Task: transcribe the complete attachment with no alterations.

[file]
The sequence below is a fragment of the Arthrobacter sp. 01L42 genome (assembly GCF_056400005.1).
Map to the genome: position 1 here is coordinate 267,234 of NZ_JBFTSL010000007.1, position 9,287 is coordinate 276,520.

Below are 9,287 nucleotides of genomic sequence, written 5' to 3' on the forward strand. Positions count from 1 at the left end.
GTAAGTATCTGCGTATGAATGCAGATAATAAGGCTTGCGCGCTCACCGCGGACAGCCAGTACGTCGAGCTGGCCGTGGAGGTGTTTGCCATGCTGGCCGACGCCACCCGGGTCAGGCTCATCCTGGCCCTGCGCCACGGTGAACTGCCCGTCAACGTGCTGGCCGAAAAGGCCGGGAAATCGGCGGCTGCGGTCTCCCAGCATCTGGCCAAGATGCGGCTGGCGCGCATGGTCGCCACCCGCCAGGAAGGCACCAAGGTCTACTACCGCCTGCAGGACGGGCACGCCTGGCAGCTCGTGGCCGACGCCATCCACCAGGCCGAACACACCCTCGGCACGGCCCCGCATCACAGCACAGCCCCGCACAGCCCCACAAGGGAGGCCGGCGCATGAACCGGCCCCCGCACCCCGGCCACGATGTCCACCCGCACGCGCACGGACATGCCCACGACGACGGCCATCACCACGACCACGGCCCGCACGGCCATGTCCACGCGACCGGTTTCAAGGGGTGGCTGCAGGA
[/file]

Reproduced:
The sequence below is a fragment of the Arthrobacter sp. 01L42 genome (assembly GCF_056400005.1).
Map to the genome: position 1 here is coordinate 267,234 of NZ_JBFTSL010000007.1, position 9,287 is coordinate 276,520.

Below are 9,287 nucleotides of genomic sequence, written 5' to 3' on the forward strand. Positions count from 1 at the left end.
GTAAGTATCTGCGTATGAATGCAGATAATAAGGCTTGCGCGCTCACCGCGGACAGCCAGTACGTCGAGCTGGCCGTGGAGGTGTTTGCCATGCTGGCCGACGCCACCCGGGTCAGGCTCATCCTGGCCCTGCGCCACGGTGAACTGCCCGTCAACGTGCTGGCCGAAAAGGCCGGGAAATCGGCGGCTGCGGTCTCCCAGCATCTGGCCAAGATGCGGCTGGCGCGCATGGTCGCCACCCGCCAGGAAGGCACCAAGGTCTACTACCGCCTGCAGGACGGGCACGCCTGGCAGCTCGTGGCCGACGCCATCCACCAGGCCGAACACACCCTCGGCACGGCCCCGCATCACAGCACAGCCCCGCACAGCCCCACAAGGGAGGCCGGCGCATGAACCGGCCCCCGCACCCCGGCCACGATGTCCACCCGCACGCGCACGGACATGCCCACGACGACGGCCATCACCACGACCACGGCCCGCACGGCCATGTCCACGCGACCGGTTTCAAGGGGTGGCTGCAGGA